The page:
Eighteen

“I don’t think you should go in right now.”

Leopold looked up to see an arm blocking his way. Frowning, he glared at the owner of said arm, who no longer loomed over him but was only a few inches taller. Irritation flashing across his face – as much as Alexei Aleksandrovich didn’t like it, he was no longer the small child who readily bent his will according to the decisions of those older, wiser adults – he ducked under his arm and pushed his way into the restaurant.

He was surprised to find it dark. The lights should have been on in preparation for the dinner service, but either they weren’t planning on serving dinner or prepping hadn’t even begun (perhaps that was why Alexei had been loitering outside), but the front was unusually dark and quiet.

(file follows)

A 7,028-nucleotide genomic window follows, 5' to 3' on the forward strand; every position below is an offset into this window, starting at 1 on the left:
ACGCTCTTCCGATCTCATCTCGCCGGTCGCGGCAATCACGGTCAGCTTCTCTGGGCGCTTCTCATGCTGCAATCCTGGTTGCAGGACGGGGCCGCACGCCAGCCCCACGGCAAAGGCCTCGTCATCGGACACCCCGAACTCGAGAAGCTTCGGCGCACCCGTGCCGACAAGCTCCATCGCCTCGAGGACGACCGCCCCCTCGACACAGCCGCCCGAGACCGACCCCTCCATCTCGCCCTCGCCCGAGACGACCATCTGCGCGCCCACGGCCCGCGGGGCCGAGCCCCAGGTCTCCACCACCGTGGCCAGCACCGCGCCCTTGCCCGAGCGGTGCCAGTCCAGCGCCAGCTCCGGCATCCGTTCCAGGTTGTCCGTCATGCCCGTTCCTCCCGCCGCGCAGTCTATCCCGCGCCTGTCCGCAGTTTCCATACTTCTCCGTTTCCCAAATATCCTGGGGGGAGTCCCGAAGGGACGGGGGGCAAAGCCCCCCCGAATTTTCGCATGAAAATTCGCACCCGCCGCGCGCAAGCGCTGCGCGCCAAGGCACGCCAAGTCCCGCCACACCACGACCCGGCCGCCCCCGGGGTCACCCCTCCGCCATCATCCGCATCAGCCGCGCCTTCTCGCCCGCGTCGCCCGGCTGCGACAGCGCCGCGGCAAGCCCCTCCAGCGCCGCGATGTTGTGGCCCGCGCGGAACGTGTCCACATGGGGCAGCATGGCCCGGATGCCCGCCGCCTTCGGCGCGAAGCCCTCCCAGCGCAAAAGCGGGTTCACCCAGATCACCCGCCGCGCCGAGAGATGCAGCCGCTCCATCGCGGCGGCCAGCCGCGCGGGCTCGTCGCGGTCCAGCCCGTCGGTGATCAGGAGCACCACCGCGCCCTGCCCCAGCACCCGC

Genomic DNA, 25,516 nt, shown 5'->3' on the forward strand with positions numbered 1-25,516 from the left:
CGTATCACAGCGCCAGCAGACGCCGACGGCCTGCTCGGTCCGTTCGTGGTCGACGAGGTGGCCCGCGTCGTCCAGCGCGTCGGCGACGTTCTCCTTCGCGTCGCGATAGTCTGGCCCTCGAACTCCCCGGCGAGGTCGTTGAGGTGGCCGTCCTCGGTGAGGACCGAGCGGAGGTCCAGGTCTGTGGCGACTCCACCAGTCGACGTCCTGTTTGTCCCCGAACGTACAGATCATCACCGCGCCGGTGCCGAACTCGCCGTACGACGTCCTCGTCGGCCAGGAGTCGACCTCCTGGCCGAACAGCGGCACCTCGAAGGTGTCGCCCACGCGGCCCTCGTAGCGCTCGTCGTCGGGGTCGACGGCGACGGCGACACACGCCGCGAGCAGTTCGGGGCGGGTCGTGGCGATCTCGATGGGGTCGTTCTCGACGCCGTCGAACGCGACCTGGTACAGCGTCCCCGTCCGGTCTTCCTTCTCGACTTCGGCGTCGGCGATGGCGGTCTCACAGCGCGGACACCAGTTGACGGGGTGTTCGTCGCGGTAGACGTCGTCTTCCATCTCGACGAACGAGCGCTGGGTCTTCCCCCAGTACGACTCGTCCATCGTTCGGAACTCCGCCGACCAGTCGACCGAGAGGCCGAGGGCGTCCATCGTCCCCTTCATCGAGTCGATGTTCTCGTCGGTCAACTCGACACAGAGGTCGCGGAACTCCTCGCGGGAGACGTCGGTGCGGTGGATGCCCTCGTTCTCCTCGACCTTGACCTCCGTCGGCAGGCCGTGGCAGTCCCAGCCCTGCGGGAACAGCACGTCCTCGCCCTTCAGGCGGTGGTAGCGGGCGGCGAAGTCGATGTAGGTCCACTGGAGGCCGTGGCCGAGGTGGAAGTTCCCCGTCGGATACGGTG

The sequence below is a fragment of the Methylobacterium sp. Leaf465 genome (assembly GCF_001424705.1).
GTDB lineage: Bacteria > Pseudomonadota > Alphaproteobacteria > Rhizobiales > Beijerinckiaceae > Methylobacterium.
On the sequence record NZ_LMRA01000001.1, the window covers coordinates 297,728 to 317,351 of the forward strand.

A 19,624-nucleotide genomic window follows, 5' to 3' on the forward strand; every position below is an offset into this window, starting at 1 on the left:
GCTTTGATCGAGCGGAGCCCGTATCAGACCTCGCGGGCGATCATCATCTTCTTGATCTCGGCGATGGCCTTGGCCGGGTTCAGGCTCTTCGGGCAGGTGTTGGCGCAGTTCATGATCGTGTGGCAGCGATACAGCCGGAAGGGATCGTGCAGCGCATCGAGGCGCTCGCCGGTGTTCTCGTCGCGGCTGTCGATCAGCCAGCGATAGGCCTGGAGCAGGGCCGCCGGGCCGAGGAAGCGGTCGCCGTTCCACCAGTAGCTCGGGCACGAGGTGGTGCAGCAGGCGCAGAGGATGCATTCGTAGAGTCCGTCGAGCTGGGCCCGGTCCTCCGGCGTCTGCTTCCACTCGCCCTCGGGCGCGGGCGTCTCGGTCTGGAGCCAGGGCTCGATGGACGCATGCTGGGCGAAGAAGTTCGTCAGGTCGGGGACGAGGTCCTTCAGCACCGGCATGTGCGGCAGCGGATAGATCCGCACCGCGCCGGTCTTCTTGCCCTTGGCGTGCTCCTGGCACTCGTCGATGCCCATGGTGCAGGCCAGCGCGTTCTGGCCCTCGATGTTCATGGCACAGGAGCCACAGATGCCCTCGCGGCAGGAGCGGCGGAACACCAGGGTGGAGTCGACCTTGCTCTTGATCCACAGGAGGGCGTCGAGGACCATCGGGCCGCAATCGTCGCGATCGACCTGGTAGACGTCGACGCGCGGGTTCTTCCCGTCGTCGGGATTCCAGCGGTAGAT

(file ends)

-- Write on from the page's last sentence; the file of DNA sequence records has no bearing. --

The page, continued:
Weaving his way past tables and chairs, he hurried up the stairs to the second floor to see if his mother was in her office, when he stopped in his tracks. His heart falling into his stomach and forming into a hard pit, he stood as if winded as his mother whipped around and the man who had abandoned him so many years ago, who had quickly and permanently severed all ties, in spite of the love he had claimed to have for him, when he’d still been young and innocent and hopeful rose from the table.

His father had returned.

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